The can doesn’t want to come out at first, but as I ease it out I see the initials ‘H B’. I just bought a few cans of this Cornish brewers beer from Morribog’s on special offer; four cans for £6. On a positive, I like their gear, on the downside it’s currently available for £1.50 a tin from the Potato King! Mind you, I’ve never seen or tasted Little Rock IPA.
Can: IPA style: That can only mean a period of isolation in the fridge with the other eight Harbour Brewing Co. cans in there. Just out of interest, there’s also; three bottles of Elvis Juice – I’m not keen and they have been donated to Mrs C, and three dozen cans of Bud. There’s also half a dozen botts. of St Austell Proper Job in the pantry, also on special offer at Morrisons – not half as nice as the cask version I had in The Globe, Weymouth in the summer, not enough condition for me in these bottles. I could go into the merits of cans here? I like cans, for lots of reasons. I digress … let’s go back to Day 2 of the Beer Hawk Advent calendar.
Looking on a map I couldn’t find a harbour in Bodmin, Cornwall, where Harbour Brewing Co. are based? I couldn’t find any mention of Little Rock on the Harbour Brewing Co. web site neither? A few core beers and a few others in the shop (£3 per can!), but no Little Rock? Is it a one off special brewed for my Advent calendar? I doubt it. I found several references online, Untappd etc. and it’s described as an East coast style IPA, full malt body with Chinook, Centennial, Amarillo, Simcoe and Mosaic, £2.50 per can was the cheapest I saw it at. I like Harbour Brewing Co. beers, especially in cask, they’ve had them on occasionally in a few of the Leeds Brewery, now Cameron’s, pubs in Leeds and they are pretty decent.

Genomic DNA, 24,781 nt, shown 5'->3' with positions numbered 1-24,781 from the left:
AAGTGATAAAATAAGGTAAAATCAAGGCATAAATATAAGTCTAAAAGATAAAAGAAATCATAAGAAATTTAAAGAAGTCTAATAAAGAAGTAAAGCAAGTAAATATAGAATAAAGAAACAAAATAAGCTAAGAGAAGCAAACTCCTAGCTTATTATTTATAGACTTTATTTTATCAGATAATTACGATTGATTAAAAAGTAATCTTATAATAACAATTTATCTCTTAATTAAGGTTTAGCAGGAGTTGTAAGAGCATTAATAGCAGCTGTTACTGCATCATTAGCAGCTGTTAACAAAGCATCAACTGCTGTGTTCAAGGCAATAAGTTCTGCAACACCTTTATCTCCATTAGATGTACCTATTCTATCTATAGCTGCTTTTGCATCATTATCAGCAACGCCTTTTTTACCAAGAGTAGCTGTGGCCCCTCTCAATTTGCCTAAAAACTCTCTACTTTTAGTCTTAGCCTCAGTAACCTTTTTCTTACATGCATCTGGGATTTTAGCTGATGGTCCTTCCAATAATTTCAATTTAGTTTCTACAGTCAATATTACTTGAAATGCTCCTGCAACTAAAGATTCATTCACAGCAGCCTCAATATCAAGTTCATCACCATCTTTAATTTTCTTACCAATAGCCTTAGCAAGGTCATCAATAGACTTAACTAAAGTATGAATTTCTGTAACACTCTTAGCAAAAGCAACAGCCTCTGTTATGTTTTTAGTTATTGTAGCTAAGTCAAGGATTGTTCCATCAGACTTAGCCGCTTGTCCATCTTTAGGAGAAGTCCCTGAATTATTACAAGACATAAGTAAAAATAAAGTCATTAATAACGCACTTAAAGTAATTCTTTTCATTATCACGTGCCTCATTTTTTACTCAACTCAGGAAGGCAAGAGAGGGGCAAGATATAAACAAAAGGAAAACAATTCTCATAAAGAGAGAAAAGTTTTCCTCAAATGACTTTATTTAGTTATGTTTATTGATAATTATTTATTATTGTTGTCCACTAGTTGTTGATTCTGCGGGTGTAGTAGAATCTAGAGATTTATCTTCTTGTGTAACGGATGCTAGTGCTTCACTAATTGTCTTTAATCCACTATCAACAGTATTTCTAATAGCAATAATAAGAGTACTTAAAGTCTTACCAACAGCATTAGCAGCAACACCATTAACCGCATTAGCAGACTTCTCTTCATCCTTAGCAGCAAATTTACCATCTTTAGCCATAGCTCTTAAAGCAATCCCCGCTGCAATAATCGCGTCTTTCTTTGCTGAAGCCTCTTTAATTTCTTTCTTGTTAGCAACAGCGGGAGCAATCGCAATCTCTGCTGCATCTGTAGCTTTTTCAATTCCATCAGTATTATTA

I poured my beer into a third glass today, leaving plenty of room to swirl it around. There’s no indication of when it was brewed on the can, only a best before date of July 2017 and the ABV – 5.5%. The beer is quite dark amber almost brown, reddy brown, and bright. Initially there’s a head appearing as it pours which slowly disappears to leave a ring of foam around the periphery of the glass. The aromas are hops, hops and more hops, fruity hops. It’s dry, bitter, hoppy. There’s a malty taste of slightly burnt toffee, I guess some people might call that caramel? There’s some fruit flavours, but the overall impact is hops and a dark brown taste underlying it, not quite spicy cloves, more a woody barky feel.
Just checking out some of the tasting notes, from various sources I found online:
Caramelised hops – I get that, but thought it was the malt?
Thick peel orange marmalade – got the orange, wouldn’t go so far as marmalade?
Toasted white bread palate – not really.
Grassy green fresh pine needles – yeah, there’s some of that
Quick squeeze of lime zest – hint of, yes.
Strawberries – not really, but Mrs C detected strawberries on the nose and palate?
Pine, papaya, mango, Grapefruit, Red berries etc etc – Yeah, I got all the fruity, mainly grapefruity flavours you get from a mix of Simcoe, Centennial, Chinook, Equinox and Amarillo hops.
It just shows again how widely tastes differ and there’s no real divergence from the Beer Hawk sommelier on their daily video. I hope she’s not wearing lip gloss today. Mind you, the flavours here would cut through any cosmetic grease.
I thought it was a bit like a bright version of Magic Rock Rapture. An American red style IPA. I like Rapture, I like Little Rock IPA, it’s everything you imagine a beer with all these hops in would taste like. You might not taste much else for a while afterwards! Overall? A nice drink. Acid test, would I buy it again? Definitely yes. I wished they had it in Morribog’s at four cans for £6.
Verdict – Advent calendar living up to expectations at the minute.